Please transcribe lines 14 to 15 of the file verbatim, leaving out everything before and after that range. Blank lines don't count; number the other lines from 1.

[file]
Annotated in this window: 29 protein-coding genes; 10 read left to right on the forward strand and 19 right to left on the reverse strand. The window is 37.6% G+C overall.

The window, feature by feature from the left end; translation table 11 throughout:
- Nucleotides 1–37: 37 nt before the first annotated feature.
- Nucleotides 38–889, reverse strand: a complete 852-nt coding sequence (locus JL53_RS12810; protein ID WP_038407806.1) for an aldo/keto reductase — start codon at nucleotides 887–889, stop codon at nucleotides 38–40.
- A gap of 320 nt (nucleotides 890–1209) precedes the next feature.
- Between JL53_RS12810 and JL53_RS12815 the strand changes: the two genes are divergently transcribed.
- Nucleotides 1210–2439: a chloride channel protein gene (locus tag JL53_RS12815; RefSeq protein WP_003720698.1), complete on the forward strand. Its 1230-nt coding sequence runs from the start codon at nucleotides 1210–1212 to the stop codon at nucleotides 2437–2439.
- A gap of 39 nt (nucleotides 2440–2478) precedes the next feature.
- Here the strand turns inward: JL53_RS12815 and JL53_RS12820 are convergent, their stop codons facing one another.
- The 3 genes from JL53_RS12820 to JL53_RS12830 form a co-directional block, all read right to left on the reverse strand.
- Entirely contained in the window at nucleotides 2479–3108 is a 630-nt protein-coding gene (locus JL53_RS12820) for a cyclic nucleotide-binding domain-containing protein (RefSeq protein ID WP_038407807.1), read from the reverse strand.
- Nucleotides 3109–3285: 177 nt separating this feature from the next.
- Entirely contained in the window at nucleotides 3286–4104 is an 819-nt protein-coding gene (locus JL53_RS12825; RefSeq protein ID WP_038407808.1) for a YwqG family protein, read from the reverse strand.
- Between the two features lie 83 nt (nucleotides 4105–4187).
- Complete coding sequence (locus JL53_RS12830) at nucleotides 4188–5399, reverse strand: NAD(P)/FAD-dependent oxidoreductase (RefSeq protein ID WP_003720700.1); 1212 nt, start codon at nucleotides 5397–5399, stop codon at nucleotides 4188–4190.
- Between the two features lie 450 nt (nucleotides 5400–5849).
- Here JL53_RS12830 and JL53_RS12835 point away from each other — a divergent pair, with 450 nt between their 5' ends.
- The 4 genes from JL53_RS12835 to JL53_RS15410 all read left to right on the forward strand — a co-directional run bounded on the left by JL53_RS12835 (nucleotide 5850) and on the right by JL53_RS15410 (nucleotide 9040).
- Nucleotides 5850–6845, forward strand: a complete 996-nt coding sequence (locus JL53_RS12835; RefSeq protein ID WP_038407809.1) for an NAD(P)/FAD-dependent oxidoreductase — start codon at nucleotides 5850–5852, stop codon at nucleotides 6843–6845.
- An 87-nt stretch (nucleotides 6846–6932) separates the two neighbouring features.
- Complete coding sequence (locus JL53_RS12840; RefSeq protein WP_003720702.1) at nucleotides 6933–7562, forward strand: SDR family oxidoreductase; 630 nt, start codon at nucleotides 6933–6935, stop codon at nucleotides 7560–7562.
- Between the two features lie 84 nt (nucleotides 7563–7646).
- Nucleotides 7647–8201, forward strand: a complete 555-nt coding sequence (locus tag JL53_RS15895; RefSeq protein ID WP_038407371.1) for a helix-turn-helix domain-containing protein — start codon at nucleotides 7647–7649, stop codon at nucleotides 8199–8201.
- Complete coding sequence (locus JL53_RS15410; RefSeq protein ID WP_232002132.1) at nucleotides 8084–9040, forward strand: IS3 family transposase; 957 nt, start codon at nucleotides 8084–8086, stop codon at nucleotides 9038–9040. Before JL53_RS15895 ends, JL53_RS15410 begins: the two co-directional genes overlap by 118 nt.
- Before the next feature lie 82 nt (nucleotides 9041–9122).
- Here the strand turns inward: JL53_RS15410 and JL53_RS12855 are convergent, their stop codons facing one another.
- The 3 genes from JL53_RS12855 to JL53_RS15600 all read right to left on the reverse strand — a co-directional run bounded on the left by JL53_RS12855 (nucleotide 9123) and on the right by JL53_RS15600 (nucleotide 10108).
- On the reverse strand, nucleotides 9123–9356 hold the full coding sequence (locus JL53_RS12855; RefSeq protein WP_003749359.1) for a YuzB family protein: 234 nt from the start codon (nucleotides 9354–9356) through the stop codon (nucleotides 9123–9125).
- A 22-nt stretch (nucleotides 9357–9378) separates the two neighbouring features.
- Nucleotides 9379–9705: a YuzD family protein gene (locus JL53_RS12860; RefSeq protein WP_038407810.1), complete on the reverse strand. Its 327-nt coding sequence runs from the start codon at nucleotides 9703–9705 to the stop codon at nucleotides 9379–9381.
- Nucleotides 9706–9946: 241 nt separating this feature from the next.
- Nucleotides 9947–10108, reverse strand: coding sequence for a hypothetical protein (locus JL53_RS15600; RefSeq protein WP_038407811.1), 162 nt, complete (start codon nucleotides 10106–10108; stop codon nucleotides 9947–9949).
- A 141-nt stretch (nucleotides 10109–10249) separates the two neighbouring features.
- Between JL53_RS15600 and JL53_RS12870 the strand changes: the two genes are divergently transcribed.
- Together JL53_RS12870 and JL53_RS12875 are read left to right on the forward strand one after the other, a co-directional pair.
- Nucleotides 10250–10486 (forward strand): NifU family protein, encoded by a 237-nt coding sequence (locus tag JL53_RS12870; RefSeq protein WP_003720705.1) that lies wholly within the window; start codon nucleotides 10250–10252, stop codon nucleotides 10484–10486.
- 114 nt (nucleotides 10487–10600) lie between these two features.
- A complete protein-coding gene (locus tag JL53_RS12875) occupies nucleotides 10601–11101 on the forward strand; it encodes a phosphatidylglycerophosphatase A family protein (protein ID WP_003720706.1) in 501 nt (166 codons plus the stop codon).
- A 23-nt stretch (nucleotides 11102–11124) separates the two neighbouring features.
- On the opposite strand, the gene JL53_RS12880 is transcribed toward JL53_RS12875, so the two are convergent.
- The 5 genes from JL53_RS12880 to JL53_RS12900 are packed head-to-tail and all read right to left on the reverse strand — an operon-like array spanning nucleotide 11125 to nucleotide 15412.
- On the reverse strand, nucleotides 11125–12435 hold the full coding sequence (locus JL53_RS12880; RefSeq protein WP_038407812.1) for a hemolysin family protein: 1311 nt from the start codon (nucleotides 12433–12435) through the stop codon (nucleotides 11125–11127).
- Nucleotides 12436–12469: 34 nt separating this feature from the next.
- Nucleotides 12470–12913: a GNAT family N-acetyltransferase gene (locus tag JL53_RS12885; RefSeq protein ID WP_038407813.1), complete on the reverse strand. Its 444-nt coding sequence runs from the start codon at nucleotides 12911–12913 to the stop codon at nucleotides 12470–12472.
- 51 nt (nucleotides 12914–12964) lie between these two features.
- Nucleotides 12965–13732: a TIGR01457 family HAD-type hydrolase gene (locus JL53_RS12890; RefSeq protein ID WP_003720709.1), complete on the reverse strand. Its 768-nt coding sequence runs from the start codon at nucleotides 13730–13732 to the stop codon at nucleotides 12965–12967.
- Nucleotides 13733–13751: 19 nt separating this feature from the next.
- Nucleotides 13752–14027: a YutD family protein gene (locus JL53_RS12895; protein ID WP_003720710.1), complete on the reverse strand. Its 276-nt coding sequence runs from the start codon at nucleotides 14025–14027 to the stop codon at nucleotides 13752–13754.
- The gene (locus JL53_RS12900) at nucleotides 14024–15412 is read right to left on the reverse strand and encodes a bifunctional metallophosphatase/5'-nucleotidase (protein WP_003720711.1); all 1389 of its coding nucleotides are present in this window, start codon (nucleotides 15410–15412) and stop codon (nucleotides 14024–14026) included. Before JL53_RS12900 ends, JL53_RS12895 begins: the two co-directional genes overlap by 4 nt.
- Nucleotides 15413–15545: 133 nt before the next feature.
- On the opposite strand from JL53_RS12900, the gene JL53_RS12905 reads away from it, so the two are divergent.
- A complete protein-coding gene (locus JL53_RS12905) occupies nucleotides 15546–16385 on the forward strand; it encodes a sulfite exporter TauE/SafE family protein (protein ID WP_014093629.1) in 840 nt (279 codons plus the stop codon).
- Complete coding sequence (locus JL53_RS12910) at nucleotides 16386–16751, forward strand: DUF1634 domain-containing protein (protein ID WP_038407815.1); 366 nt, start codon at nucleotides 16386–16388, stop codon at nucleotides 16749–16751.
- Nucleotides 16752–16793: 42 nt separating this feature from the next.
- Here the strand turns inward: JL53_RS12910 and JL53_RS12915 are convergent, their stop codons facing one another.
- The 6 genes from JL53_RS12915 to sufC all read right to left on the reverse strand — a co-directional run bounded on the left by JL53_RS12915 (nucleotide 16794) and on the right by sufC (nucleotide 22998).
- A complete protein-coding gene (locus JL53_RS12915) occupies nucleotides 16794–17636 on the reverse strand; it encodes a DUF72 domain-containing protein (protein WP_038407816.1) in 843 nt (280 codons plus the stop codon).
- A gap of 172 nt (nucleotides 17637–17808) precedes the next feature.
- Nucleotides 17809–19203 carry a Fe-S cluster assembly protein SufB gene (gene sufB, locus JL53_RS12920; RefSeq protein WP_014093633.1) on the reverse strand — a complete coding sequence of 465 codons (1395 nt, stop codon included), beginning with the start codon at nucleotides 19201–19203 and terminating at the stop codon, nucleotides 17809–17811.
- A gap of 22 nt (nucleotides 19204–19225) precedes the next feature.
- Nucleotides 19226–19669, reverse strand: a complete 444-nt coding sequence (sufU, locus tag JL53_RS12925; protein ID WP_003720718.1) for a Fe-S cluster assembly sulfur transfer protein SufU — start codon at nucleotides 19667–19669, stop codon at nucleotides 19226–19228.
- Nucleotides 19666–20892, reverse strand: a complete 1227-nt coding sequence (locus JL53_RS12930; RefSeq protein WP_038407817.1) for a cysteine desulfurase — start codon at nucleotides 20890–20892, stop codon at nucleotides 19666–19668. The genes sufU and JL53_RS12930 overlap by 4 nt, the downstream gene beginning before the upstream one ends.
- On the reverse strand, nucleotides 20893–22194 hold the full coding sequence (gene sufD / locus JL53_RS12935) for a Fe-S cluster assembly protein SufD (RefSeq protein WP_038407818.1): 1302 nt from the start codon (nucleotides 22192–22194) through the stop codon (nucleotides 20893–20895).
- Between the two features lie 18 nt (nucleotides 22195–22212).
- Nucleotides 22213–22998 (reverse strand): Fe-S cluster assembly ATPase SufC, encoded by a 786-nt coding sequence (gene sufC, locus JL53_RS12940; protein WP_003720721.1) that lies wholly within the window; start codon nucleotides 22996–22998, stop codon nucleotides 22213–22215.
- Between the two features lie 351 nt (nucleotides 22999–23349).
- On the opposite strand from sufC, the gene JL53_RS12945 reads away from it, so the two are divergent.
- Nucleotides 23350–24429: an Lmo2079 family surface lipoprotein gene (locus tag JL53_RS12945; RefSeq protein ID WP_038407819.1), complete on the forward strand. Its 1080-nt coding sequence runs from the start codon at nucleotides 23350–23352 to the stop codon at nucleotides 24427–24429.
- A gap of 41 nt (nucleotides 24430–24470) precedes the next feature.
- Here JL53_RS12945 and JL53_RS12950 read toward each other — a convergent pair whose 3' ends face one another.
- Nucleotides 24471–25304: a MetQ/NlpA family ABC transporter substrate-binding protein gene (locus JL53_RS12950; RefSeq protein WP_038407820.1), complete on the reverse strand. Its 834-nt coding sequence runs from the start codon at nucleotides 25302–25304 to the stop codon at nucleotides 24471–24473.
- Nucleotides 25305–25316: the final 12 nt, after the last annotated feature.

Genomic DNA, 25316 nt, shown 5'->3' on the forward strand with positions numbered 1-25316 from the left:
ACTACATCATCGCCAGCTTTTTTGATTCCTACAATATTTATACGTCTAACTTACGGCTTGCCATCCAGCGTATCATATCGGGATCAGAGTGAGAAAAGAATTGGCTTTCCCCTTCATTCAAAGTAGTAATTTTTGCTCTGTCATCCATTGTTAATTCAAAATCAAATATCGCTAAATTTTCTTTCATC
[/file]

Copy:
- Between the two features lie 83 nt (nucleotides 4105–4187).
- Complete coding sequence (locus JL53_RS12830) at nucleotides 4188–5399, reverse strand: NAD(P)/FAD-dependent oxidoreductase (RefSeq protein ID WP_003720700.1); 1212 nt, start codon at nucleotides 5397–5399, stop codon at nucleotides 4188–4190.